Individual behaviors contribute to each of the nine domains in which the United States demonstrates a health disadvantage relative to other countries. Smoking contributes to adverse birth outcomes, heart disease, and chronic pulmonary disease, although smoking rates are now lower in the United States than in other countries and would explain little of the U.S. health disadvantage among adults younger than age 50. Unhealthy diet and low physical activity contribute to higher rates of obesity and diabetes. Alcohol consumption, other drug use, and unsafe sexual practices contribute to drug-related mortality, HIV/AIDS, sexually transmitted infections, and adolescent pregnancies. Substance abuse also contributes to injuries (unintentional and intentional), as do injurious practices and the prevalence of firearms in the United States. These conditions are causally interconnected. For example, obesity in early life can give rise to diabetes and, over time, the macrovascular complications of heart disease. Thus, health behaviors may play a pivotal role over the life course in promoting the conditions responsible for the U.S. health disadvantage.

Whether health behaviors in the United States differ significantly from those in other countries and the extent to which they explain the U.S. health disadvantage cannot be determined without better cross-national data. Further research is needed to define the specific behaviors that are predictive of adverse health outcomes, based on rigorous science, and to validate appropriate metrics and sampling methods for measuring those behaviors. Modes of administration, such as using accelerometers and other sensors instead of relying on self-report of physical activity, may also need to evolve. Countries would need to adopt a consistent battery of questions about health behaviors to enable meaningful international comparisons. Crime statistics would have to be more consistent across countries to understand international differences in violence. Historical cohort data on behavior patterns in prior years, or in prior decades, may be important in order to understand current disparities in the prevalence of diseases that result from a lifetime of sedentary behavior, unhealthy diet, or substance abuse.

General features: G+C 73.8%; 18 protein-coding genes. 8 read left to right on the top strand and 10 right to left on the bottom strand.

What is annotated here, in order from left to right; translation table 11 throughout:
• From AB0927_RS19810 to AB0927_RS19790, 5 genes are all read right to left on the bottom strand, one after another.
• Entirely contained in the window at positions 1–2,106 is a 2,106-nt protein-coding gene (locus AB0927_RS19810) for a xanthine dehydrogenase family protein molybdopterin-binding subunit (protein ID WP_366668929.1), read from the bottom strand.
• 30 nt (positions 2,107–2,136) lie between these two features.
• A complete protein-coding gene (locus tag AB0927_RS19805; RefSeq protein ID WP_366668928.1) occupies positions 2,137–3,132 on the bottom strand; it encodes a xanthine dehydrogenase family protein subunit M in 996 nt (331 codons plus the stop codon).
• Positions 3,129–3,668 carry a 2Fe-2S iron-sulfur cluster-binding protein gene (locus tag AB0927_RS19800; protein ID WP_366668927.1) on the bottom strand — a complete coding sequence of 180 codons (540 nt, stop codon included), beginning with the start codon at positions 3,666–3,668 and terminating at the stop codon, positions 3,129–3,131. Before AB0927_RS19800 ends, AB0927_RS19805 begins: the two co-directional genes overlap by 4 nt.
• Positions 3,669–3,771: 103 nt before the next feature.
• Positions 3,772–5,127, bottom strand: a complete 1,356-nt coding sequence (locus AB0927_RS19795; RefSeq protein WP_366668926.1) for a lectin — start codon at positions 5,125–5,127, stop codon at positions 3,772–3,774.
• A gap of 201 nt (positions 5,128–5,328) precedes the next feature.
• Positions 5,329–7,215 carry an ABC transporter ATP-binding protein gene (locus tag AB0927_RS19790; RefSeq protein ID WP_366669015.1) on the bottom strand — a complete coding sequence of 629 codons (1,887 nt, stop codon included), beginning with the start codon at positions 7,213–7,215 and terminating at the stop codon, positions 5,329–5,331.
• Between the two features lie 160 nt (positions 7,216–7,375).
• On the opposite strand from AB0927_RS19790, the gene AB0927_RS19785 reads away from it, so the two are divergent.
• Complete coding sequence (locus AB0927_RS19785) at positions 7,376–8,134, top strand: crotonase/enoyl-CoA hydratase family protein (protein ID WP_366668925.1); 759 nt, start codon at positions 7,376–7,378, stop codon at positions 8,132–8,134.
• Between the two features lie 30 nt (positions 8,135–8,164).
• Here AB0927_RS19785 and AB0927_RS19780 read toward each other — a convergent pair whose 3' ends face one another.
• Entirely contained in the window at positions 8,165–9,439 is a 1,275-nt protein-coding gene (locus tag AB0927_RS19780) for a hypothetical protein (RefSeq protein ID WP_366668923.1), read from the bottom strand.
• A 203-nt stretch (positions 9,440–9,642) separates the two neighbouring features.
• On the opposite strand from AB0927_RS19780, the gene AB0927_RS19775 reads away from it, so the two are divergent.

Although no single behavior can explain the U.S. health disadvantage, the high prevalence of multiple unhealthy behaviors in the United States (Fine et al., 2004) may play a large role. Advocates of “personal responsibility” would note that people choose to engage in all of the behaviors discussed in this chapter, from eating sweets to carrying handguns, and they should be free to make those choices and bear the consequences. But such choices may not always be made “freely”: they are made in a societal and environmental context (Brownell et al., 2010). Parents may want to serve healthy meals but may not be able to do so without nearby retailers that sell fresh produce (Larson et al., 2009). They may want their children to

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